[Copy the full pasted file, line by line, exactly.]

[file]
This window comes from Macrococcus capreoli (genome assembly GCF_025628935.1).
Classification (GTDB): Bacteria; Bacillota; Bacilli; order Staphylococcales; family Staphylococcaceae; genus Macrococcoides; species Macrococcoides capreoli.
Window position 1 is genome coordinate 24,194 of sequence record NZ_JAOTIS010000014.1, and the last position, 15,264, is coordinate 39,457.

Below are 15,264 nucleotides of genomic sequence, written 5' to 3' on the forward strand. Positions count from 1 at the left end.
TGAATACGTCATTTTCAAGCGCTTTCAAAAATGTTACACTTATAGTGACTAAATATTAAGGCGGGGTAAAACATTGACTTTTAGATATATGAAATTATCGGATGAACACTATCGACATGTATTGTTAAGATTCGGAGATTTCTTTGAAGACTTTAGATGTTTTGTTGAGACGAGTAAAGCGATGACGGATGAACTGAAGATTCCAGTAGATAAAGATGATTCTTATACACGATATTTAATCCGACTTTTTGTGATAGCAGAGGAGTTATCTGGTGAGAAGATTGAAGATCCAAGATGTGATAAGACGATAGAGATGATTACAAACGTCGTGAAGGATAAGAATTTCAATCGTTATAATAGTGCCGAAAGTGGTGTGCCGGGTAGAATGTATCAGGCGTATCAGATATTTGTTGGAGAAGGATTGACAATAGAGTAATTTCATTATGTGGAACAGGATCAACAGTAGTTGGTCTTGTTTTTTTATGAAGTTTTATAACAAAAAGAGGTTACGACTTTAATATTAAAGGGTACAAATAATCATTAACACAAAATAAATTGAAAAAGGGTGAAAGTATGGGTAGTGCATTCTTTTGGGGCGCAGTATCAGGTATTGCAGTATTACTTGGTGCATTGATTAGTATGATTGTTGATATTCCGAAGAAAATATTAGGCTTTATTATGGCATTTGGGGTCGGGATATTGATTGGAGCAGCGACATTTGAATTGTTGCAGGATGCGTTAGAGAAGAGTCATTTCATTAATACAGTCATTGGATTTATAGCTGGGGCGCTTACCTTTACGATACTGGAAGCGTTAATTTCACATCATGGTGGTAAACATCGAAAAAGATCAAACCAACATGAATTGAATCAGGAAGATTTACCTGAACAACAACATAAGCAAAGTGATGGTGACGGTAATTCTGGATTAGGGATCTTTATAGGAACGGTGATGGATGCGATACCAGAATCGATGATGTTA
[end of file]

This window comes from Macrococcus capreoli (genome assembly GCF_025628935.1).
Classification (GTDB): Bacteria; Bacillota; Bacilli; order Staphylococcales; family Staphylococcaceae; genus Macrococcoides; species Macrococcoides capreoli.
Window position 1 is genome coordinate 24,194 of sequence record NZ_JAOTIS010000014.1, and the last position, 15,264, is coordinate 39,457.

Below are 15,264 nucleotides of genomic sequence, written 5' to 3' on the forward strand. Positions count from 1 at the left end.
TGAATACGTCATTTTCAAGCGCTTTCAAAAATGTTACACTTATAGTGACTAAATATTAAGGCGGGGTAAAACATTGACTTTTAGATATATGAAATTATCGGATGAACACTATCGACATGTATTGTTAAGATTCGGAGATTTCTTTGAAGACTTTAGATGTTTTGTTGAGACGAGTAAAGCGATGACGGATGAACTGAAGATTCCAGTAGATAAAGATGATTCTTATACACGATATTTAATCCGACTTTTTGTGATAGCAGAGGAGTTATCTGGTGAGAAGATTGAAGATCCAAGATGTGATAAGACGATAGAGATGATTACAAACGTCGTGAAGGATAAGAATTTCAATCGTTATAATAGTGCCGAAAGTGGTGTGCCGGGTAGAATGTATCAGGCGTATCAGATATTTGTTGGAGAAGGATTGACAATAGAGTAATTTCATTATGTGGAACAGGATCAACAGTAGTTGGTCTTGTTTTTTTATGAAGTTTTATAACAAAAAGAGGTTACGACTTTAATATTAAAGGGTACAAATAATCATTAACACAAAATAAATTGAAAAAGGGTGAAAGTATGGGTAGTGCATTCTTTTGGGGCGCAGTATCAGGTATTGCAGTATTACTTGGTGCATTGATTAGTATGATTGTTGATATTCCGAAGAAAATATTAGGCTTTATTATGGCATTTGGGGTCGGGATATTGATTGGAGCAGCGACATTTGAATTGTTGCAGGATGCGTTAGAGAAGAGTCATTTCATTAATACAGTCATTGGATTTATAGCTGGGGCGCTTACCTTTACGATACTGGAAGCGTTAATTTCACATCATGGTGGTAAACATCGAAAAAGATCAAACCAACATGAATTGAATCAGGAAGATTTACCTGAACAACAACATAAGCAAAGTGATGGTGACGGTAATTCTGGATTAGGGATCTTTATAGGAACGGTGATGGATGCGATACCAGAATCGATGATGTTA